A personal story about catching a big fish!


Carl Lesher with his big fish

At the Your Good Life Online Book Club we discussed Ernest Hemingway’s “The Old Man and the Sea.” I’d read the book umpteen years ago. During the discussion, I was thinking about some similarities in the book’s story of the fish that was caught and the big fish that my husband reeled in many years ago.

My husband’s name was Carl Frank Lesher but he was introduced to me as “Lesh” and he will always be Lesh to me. He and I were vacationing in Hawaii in October of 1995. We were on a Cruise of the islands and at one port, a Deep Sea Fishing expedition was offered. Lesh signed up, while I (a non-fisher) chose instead a trip on a glass bottomed boat which provided a fascinating view of the marine life in the area.

When Lesh got back that day he was beaming as he showed me a picture of the 185½ pound Blue Marlin he had caught that day!! A man of few words, he told me of the long struggle reeling of it in – keeping the line taut, pulling back on the rod to slowly reel it in repeatedly. Each time he brought the fish a bit closer. Sad to say, I do not remember how long it took. I do know that the time could be better measured in hours rather than minutes. The Captain helped by extending the length of the excursion to allow Lesh time to bring the fish in. This was not an easy task. The fish weighed far more than its adversary. Several on the trip, he said, offered to take over for him but he refused. He said it wouldn’t be truly his catch unless be brought it in himself.

I can imagine his quiet, steely countenance as he and that fish struggled. His hands were extremely painful and his arms ached from the ordeal, but he never gave up. That fish was his. It is this action and attitude held by Hemingway’s Santiago, the fisherman, that made me think of Lesh and HIS big fish. It’s a quality that is called perseverance. If Lesh failed at something, it was never for a lack of trying. Be it fish or woman, he almost always got what he wanted. (Having a certain degree of the same quality, I put it another way as to the woman. I say that he relentlessly pursued me ‘till I caught him.)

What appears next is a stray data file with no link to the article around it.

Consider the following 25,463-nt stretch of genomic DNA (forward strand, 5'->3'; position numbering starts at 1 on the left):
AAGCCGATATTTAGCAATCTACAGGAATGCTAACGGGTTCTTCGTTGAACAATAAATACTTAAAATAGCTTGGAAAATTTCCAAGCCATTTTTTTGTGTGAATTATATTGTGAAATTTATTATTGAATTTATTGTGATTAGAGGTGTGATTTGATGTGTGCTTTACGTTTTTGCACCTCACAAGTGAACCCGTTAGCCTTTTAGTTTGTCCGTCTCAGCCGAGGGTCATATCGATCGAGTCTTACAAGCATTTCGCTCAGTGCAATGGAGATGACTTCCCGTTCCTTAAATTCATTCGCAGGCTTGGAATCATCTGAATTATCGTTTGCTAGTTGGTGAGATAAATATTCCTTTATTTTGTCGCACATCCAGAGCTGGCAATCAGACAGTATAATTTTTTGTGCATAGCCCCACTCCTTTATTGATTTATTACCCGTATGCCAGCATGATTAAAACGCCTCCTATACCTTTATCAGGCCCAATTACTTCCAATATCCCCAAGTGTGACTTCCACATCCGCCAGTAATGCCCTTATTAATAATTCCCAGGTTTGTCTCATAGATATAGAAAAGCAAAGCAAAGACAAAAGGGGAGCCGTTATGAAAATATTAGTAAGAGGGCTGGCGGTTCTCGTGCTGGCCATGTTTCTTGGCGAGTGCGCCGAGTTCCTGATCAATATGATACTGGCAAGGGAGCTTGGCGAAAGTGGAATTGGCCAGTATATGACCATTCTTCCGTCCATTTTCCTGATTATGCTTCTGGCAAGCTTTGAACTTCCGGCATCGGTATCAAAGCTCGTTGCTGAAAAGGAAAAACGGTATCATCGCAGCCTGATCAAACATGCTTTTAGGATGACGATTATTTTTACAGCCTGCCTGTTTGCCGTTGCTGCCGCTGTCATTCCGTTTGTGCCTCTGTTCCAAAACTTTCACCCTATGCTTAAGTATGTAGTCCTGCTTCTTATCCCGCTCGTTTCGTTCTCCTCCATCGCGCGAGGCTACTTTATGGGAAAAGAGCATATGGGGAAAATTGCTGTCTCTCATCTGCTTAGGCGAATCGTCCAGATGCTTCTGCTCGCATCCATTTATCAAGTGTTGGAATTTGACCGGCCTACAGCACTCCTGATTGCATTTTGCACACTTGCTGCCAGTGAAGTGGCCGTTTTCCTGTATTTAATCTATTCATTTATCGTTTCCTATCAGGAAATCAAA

The Captain took a photo of Lesh standing beside his catch being weighed. A sign on the fish reads:

Weight: 185½ lbs.
Fish: Blue Marlin
Angler: Carl Lesher
Date: 10-23-95
Boat: Impulse
Captain: Christiansen

Lesh was happy to have the photo and didn’t need a mounted trophy to herald his victory. He gave the fish to Captain Christiansen to thank him for his helpfulness in giving him the additional time. The Captain must have earned a tidy profit by selling the fish to a vendor.

That night as we dined, Lesh was one happy fellow. At a nearby table, we could hear the conversation. One woman said: “You should have seen it! There was an old man who caught a great, big fish. He worked so hard to reel it in, we were afraid he’d have a heart attack!” Momentarily, Lesh’s face fell. He did not think of himself as old. He had his 60th birthday just a week before. Soon, however, his smile returned. It was, after all, one of the very best days in his entire life.


Contributed by: Jo Lesher

More than 10 years later, our 2nd son, John, submitted the photo to a TV station’s sport’s section which showed fish catches. I was watching the evening news when the segment was aired showing the photo of Lesh’s big fish. I excitedly phoned John to tell him that his Dad was on TV. John was stunned. He thought I had “lost it.” It was after his Dad’s death at age 71. John was much relieved when he received a VCR of the show and a T-shirt bearing the show’s title.

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